Apartment tenants in Dallas, working with the coalition Dallas Stops Evictions have served their landlords with a list of 24 demands to be met by mid-November. The tenants of Estelle Village apartments are calling for ceased evictions per the CDC moratorium, an end to restrictions on parking in the complex, and an end to harassment by private security, to name a few demands.
Just a few months before, DSE and the residents of Estara apartments in far east Dallas successfully stopped an eviction, provided tenants with paperwork and court support, and connected tenants to facilitate further organizing in their complex.
Landlords on notice as tenants build power across Dallas
Dallas Stops Evictions formed in August 2020 just weeks before the end of the COVID eviction moratorium. The moratorium was ultimately extended, but landlords defied this, and tenants across the city reported multiple illegal evictions. Alongside this, despite CDC guidelines against it, the city of Dallas has continued to sweep homeless encampments. Dallas Stops Evictions ultimately decided to organize two fronts: the unsheltered community and tenants.
For DSE, at-risk tenants and the homeless community in the city, aligning the struggles of people without homes and people at risk of being evicted is essential. Both communities are aware of how closely their interests are aligned. Many from the homeless community are on the streets as a result of being evicted from their homes. Those in homes at risk of eviction know that only organizing can keep them in their homes. Both need access to immediate resources like sanitary supplies, clothes, and food — which have become increasingly difficult to acquire due to the looming financial crisis — and both recognize that the government is little-to-no help in providing these essentials.
Outreach is central to the organizing of DSE. Communities always meet DSE door-knocking, community meetings, and discussion with enthusiastic support.
Estelle tenants demand better housing
From Dallas Stops Evictions’ successful eviction defense work at Estara apartments, an Estelle village tenant named Amanda contacted DSE. Amanda informed DSE that several tenants at the complex were being denied parking passes due to new management rules that required the tenants to present registration, insurance, and driver’s licenses in order to claim a pass. Many residents were not able to meet these restrictive requirements and as a result, several of their cars are being towed every day. DSE sent three members that night to talk with Amanda about the situation, and after a lengthy conversation with her and some other tenants who came out, the tenants put together a list of the many offenses by management.
The following day, DSE gathered a group of tenants and went door-to-door talking to neighbors about their experiences. Several residents at Estelle shared that they were having the same parking issues Amanda had originally called about, in addition to other issues.
Some tenants faced the threat of illegal eviction. DSE assisted several tenants in filling out CDC forms to have those evictions delayed.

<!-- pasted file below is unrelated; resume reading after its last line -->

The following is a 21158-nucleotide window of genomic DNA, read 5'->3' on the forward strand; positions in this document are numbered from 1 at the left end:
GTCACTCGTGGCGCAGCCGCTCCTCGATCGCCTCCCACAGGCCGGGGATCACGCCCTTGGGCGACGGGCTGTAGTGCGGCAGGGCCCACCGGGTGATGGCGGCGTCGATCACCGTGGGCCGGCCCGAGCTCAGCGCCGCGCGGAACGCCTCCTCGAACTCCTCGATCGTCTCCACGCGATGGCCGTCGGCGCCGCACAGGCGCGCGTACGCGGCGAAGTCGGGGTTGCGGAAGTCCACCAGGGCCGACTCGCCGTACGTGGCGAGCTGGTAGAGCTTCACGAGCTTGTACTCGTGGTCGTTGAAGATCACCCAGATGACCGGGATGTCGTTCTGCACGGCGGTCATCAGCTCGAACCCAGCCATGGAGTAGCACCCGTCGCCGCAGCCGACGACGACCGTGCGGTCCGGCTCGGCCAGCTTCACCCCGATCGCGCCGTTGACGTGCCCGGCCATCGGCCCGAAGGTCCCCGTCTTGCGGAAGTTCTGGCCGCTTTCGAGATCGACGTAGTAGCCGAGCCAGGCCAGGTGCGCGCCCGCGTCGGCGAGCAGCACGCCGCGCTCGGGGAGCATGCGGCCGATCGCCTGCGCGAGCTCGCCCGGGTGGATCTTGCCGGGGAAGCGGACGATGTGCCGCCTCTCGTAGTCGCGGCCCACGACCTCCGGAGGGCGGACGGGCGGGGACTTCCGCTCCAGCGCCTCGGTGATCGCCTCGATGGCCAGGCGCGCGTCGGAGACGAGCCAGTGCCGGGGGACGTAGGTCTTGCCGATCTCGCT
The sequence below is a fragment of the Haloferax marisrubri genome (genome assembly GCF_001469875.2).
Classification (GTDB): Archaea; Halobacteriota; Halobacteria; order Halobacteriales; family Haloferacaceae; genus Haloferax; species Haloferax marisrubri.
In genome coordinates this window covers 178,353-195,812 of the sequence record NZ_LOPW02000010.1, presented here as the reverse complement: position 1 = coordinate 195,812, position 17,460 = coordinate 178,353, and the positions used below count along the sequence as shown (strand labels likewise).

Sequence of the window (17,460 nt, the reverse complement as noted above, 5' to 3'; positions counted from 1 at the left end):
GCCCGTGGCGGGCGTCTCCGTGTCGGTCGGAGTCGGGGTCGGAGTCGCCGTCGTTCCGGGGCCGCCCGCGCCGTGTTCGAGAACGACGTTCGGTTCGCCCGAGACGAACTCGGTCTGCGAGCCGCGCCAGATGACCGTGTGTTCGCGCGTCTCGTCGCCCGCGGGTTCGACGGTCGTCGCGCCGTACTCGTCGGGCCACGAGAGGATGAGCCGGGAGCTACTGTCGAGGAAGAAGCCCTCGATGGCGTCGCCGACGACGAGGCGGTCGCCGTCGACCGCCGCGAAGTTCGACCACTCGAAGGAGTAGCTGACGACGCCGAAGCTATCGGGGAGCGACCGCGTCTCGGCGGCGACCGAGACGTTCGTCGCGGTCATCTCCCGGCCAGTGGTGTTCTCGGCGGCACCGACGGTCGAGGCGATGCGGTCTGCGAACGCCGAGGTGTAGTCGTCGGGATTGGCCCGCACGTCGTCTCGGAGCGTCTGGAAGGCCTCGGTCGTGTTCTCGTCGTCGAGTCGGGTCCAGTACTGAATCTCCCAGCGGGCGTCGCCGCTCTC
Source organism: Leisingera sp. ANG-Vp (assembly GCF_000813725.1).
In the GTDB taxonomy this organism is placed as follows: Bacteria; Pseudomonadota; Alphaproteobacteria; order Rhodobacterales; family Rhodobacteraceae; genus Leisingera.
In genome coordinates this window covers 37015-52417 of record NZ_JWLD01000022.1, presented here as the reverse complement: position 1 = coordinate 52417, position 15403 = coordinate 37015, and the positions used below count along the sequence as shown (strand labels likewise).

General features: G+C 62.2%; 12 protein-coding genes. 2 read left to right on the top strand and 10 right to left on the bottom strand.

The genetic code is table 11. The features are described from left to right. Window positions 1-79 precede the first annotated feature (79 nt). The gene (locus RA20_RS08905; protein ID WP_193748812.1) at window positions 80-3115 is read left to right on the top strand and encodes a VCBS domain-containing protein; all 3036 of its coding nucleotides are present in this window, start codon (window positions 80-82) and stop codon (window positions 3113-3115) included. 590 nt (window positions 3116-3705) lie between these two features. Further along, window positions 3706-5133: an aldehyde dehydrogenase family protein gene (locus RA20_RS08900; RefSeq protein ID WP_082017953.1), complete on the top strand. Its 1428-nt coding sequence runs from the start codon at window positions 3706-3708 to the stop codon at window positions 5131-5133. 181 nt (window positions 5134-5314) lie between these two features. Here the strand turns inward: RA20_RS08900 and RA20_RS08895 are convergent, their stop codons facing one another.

That same day, DSE and leading tenants like Amanda gathered over 50 people from the complex at the playground in Estara. By the end of a few hours of discussion, the Estelle Village Apartments created a list of 24 demands, including keeping income-based rent, stopping evictions, better parking and an end to incessant towings, better pest control and cleaning of the complex, better lighting in public areas, and an end to private security harassment.
These demands were typed up and formally presented to the front office with the added ultimatum that if these demands were not discussed with the tenants or met within 30 days, further action would be taken.
The same week, a press conference was held at the complex to increase pressure on the management to take action. One tenant, Mr. Jackson, told the gathered crowd, “I’ve been here 35 years and I’ve never seen it like this.”
A tenant leader, who has been involved in organizing her co-tenants, said of the conditions, “it’s like we’re paying them to imprison us.”
The management company for Estelle Village is a notorious slumlord. Silver Tree Residential “acquires, rehabilitates, and permanently preserves affordable housing communities which were originally developed under the U.S. Department of Housing and Urban Development (HUD) programs” according to their website. In other words, they work to privatize and profit from public housing. Many of their properties specifically target seniors and low-income families.
Safe housing for all!
As capitalist presidential candidate Joe Biden said, the upcoming elections won’t “fundamentally change” anything for tenants fighting for safe and affordable housing. The power of the working class does not lie in the ballot but in their organization. Only the organized tenants at Estelle, as well as the organized homeless community or other tenants, can win the demands they are asking for and deserve.